How Sober October Can Help Your Yoga Practice

               

It’s that time again – Sober October! Like Dry January, Sober October is firmly becoming a fixture in the wellbeing calendar.

Taking a month – or more – off drinking can have significant health benefits; more energy, better skin and improved mental wellbeing, and it can also give you the gift of time.

Mornings without brain fog – or hangovers – and after a week or so the extra energy will kick in.

More energy and more time makes the perfect recipe for beginning – or further committing to – a yoga practice.

Beginning a Yoga Practice this Sober October

If you’ve been toying with beginning a yoga practice, Sober October can be the ideal time to start.

Carve out an evening every week plus an hour or so at the weekend. Go to a local class or try this beginners challenge.

Often, we get used to treating ourselves with alcohol, a beer after a tough day or perhaps a glass of fizz to celebrate an achievement, but alcohol isn’t the only reward you can give yourself.

Trying something new – like yoga – can be equally rewarding!

Continuing your Yoga Practice this Sober October

If you’re already an enthusiastic yogi – hello! – Sober October can be the perfect time to further commit to your yoga practice.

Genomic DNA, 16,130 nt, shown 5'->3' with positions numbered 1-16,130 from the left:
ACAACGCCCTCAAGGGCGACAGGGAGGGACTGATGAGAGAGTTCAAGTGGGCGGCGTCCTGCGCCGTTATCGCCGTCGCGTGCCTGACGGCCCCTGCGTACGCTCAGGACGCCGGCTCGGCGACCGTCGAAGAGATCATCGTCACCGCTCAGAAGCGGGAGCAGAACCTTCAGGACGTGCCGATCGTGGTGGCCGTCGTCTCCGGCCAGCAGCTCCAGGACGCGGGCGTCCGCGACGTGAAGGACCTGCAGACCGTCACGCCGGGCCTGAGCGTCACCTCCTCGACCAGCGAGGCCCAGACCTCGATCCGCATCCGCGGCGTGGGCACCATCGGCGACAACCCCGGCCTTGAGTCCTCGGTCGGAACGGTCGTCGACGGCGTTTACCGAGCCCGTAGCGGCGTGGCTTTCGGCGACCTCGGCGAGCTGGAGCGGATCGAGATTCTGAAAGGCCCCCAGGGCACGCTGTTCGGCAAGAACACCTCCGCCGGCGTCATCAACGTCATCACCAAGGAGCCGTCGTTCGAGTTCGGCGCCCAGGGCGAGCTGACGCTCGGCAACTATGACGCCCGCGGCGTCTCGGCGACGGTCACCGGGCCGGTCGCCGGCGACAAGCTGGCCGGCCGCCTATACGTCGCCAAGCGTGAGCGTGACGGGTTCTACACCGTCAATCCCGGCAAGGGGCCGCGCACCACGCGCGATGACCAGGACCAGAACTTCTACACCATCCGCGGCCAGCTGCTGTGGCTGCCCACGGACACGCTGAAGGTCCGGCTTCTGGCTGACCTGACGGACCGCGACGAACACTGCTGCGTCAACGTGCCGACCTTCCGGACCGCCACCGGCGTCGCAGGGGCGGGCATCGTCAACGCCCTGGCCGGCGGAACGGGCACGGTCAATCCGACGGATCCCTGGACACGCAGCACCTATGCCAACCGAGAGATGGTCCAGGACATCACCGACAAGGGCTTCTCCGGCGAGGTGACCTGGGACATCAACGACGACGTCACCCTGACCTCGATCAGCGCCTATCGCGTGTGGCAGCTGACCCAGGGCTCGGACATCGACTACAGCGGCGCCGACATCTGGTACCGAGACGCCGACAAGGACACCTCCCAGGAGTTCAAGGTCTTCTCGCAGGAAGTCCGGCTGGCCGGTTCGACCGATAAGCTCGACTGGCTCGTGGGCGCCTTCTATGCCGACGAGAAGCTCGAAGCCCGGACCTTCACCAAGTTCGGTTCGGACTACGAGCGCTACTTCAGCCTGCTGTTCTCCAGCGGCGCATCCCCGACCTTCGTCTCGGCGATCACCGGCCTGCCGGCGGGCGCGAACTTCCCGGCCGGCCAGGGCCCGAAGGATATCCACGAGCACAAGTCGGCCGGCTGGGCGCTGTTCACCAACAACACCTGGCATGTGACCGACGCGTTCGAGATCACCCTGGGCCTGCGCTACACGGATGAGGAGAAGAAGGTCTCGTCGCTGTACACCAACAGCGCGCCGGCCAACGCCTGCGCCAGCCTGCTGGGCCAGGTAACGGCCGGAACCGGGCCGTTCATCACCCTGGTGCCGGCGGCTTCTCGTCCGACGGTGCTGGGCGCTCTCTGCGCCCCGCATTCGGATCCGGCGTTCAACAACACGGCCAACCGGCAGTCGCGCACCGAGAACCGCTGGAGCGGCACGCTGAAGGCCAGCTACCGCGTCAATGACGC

Our physical asana practice can develop in a month – ask anyone who’s ever been on a yoga retreat the improvements they’ve seen in a week!

Without the hangover or fuzzy head in the morning, you’ll have time to commit to a daily practice challenge or a bit of extra money to sign up for a workshop at a yoga studio near you.

Additional time also means you could add some variety to your yoga practice.

If you always take vinyasa classes, perhaps you could try a restorative or Scaravelli class.

If you’re a fan of Forrest, maybe you could take a Jivamukti class or try a yin class for a change?

There are plenty of options – and you might find a style you love equally as much!

As you start or continue, your yoga practice, you’ll most likely experience the thrill of completing a yoga class in which we have been fully focused and present.

For an hour, you’ll find that you have not given a thought to anything but what you are doing; this is where yoga can become a mindful practice.

A yoga class requires our full attention. If our minds wander during our practice or if we do our asanas (physical postures) carelessly, not only do we lose some of the benefits of a great session, but we risk injury through inattention. Yoga makes us concentrate on the mat – and helps our concentration off the mat!

A recent study from UCL, demonstrated that Mindfulness can reduce alcohol consumption in heavy drinkers.

Sober October can help with your yoga practice, and your yoga practice may help with your Sober October.

Combine your Sober October with drinking plenty of water and a new or renewed yoga practice and you’ll be sure to be feeling your best come November.

Laurie McAllister has been practicing yoga for eight years, and started teaching hatha and flow yoga in 2017. She is passionate about physical and mental wellbeing and is working to make not drinking cool. Laurie runs the alcohol free lifestyle blog Girl & Tonic where she shares stories on yoga, not drinking and much more.

 

 

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